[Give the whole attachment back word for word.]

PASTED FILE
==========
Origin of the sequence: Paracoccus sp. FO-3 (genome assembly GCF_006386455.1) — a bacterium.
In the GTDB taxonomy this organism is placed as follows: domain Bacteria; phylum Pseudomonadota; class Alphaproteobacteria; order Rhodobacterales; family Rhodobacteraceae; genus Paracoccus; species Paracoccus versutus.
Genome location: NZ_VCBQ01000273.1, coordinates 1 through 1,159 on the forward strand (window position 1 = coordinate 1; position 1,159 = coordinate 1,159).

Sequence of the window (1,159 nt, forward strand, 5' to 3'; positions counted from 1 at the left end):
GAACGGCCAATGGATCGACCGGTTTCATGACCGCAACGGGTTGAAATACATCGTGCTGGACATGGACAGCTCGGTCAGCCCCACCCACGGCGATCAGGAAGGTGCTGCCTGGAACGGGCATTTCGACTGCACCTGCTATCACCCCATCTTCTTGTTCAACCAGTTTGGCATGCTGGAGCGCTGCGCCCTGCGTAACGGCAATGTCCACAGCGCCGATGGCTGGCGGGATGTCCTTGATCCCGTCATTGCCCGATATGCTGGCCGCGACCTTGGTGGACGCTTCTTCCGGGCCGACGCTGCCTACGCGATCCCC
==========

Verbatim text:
Origin of the sequence: Paracoccus sp. FO-3 (genome assembly GCF_006386455.1) — a bacterium.
In the GTDB taxonomy this organism is placed as follows: domain Bacteria; phylum Pseudomonadota; class Alphaproteobacteria; order Rhodobacterales; family Rhodobacteraceae; genus Paracoccus; species Paracoccus versutus.
Genome location: NZ_VCBQ01000273.1, coordinates 1 through 1,159 on the forward strand (window position 1 = coordinate 1; position 1,159 = coordinate 1,159).

Sequence of the window (1,159 nt, forward strand, 5' to 3'; positions counted from 1 at the left end):
GAACGGCCAATGGATCGACCGGTTTCATGACCGCAACGGGTTGAAATACATCGTGCTGGACATGGACAGCTCGGTCAGCCCCACCCACGGCGATCAGGAAGGTGCTGCCTGGAACGGGCATTTCGACTGCACCTGCTATCACCCCATCTTCTTGTTCAACCAGTTTGGCATGCTGGAGCGCTGCGCCCTGCGTAACGGCAATGTCCACAGCGCCGATGGCTGGCGGGATGTCCTTGATCCCGTCATTGCCCGATATGCTGGCCGCGACCTTGGTGGACGCTTCTTCCGGGCCGACGCTGCCTACGCGATCCCC